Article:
Wetlands perform certain functions, including water filtration and the provision of wildlife habitats, from which humans benefit in the form of drinkable water and biodiversity. Trees produce oxygen, capture air and water pollutants, and provide shade, which help humans breathe, manage storm waters, and find a comfortable place to relax on a hot day. These are services that are provided by functioning ecosystems and are measured through the ecological economics of ecosystem services. The study of ecosystem services has provided an important insight: for the most part, those very services are ignored or undervalued. Although humans derive enormous benefits from ecosystem services, these services are neither bought or sold in the marketplace, and, therefore, have no market value.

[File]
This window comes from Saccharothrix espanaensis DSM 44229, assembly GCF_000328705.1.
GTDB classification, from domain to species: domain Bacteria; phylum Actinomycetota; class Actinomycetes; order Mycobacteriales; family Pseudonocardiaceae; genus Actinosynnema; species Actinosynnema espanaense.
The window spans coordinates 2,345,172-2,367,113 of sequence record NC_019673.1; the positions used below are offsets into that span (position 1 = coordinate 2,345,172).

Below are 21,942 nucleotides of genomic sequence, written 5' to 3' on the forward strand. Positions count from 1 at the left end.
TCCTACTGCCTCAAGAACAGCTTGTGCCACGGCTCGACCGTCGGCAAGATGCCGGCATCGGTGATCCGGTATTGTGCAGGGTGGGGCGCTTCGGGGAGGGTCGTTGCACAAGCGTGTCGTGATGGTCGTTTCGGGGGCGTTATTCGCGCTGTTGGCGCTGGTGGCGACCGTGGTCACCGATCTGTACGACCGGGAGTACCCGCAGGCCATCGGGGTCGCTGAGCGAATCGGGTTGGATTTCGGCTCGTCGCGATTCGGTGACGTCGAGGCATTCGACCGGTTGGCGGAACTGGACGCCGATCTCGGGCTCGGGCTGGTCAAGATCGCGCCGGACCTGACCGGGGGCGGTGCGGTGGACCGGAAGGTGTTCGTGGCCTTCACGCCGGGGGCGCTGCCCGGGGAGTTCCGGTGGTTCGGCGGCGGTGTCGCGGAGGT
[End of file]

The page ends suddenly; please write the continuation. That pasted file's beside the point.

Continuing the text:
This Article applies the idea of ecosystem services to the management of watersheds and, in particular, the manner in which decisions in floodplains often undermine ecosystem functionality in floodplains. For instance, road and home construction along water courses and riverbed dredging can disrupt (or trade-off) the ecosystem’s ability to provide flood control and habitat services. The dangers in making such trade-off decisions are illustrated by the flood damage suffered during Tropical Storm Irene and contextualized within the framework of ecosystems services.
Keith H. Hirokawa and David Dickinson, THE COSTS OF CLIMATE DISRUPTION IN THE TRADE-OFFS OF COMMUNITY RESILIENCE, 41 W. New Eng. L. Rev. 455 (2019), https://digitalcommons.law.wne.edu/lawreview/vol41/iss3/2